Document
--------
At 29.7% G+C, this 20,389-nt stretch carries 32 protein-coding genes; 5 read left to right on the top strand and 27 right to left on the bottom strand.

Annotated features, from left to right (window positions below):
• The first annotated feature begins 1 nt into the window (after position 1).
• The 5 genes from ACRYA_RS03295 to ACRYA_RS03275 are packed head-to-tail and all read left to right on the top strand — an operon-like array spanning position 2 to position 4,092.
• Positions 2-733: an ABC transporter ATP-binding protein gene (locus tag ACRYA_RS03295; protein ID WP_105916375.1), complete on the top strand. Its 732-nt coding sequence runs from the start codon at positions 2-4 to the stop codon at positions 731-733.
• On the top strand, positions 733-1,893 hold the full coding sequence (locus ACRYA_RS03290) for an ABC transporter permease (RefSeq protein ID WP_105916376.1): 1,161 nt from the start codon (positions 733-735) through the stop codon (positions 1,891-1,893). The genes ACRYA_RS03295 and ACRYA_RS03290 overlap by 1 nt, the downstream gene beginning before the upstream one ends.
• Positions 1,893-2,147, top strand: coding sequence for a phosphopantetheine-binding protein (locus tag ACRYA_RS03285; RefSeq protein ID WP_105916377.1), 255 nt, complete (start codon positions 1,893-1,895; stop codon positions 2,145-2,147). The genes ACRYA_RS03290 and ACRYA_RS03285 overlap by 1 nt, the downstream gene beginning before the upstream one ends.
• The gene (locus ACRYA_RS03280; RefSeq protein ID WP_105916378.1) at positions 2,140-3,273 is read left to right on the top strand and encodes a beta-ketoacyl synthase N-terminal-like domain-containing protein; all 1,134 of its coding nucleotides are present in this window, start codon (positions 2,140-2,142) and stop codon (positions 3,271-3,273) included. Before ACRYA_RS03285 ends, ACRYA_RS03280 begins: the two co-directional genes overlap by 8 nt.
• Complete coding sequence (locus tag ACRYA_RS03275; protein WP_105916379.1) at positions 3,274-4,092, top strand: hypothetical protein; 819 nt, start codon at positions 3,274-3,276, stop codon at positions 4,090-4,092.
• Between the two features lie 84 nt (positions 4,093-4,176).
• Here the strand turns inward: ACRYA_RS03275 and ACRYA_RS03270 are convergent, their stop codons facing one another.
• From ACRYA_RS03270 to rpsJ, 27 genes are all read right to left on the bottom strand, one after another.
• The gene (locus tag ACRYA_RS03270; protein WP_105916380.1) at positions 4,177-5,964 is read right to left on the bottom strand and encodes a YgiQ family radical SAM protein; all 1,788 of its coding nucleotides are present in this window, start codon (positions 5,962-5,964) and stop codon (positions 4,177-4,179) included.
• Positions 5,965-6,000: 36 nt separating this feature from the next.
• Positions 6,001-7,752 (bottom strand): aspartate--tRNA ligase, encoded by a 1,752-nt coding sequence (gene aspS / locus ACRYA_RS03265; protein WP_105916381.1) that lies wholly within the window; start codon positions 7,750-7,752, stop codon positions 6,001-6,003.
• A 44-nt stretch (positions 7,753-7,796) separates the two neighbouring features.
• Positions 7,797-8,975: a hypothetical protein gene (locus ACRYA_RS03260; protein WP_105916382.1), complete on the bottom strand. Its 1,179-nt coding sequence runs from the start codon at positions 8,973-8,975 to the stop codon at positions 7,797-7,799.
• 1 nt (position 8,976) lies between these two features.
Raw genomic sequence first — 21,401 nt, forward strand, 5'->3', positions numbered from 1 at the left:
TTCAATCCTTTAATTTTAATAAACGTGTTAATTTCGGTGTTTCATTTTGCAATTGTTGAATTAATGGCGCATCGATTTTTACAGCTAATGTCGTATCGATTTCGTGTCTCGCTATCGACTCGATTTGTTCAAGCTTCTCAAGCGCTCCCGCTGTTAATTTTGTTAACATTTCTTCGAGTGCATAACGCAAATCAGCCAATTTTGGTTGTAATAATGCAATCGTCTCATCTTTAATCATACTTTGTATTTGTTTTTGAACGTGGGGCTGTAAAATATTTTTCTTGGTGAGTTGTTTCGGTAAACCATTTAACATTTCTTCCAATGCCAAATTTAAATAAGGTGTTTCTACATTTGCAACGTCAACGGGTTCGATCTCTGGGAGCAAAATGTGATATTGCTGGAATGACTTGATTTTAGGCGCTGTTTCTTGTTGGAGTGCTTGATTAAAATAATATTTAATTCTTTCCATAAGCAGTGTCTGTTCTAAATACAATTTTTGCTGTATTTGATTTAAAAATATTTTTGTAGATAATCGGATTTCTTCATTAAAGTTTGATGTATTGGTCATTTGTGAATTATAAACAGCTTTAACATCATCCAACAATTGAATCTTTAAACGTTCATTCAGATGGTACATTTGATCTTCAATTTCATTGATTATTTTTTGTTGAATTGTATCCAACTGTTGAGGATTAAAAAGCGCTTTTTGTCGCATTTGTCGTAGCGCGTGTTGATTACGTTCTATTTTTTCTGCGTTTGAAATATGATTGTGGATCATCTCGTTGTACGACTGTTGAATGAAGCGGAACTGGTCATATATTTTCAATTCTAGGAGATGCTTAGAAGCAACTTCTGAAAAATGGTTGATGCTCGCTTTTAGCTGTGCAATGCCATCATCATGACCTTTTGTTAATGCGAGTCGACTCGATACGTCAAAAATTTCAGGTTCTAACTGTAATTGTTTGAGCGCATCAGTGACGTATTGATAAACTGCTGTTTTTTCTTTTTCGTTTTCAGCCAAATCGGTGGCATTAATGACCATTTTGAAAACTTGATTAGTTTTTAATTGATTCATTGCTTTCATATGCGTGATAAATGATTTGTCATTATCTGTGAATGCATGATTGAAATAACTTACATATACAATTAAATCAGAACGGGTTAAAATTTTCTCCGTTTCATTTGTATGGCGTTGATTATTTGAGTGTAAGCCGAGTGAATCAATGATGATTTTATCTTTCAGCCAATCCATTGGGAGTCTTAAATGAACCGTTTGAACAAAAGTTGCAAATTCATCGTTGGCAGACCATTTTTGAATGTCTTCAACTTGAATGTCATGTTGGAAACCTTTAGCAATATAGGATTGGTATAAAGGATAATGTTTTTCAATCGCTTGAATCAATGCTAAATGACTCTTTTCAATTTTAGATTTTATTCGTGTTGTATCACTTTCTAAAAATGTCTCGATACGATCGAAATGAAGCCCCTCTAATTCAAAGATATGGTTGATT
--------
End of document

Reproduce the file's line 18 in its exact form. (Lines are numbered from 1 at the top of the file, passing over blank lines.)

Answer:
• 1 nt (position 8,976) lies between these two features.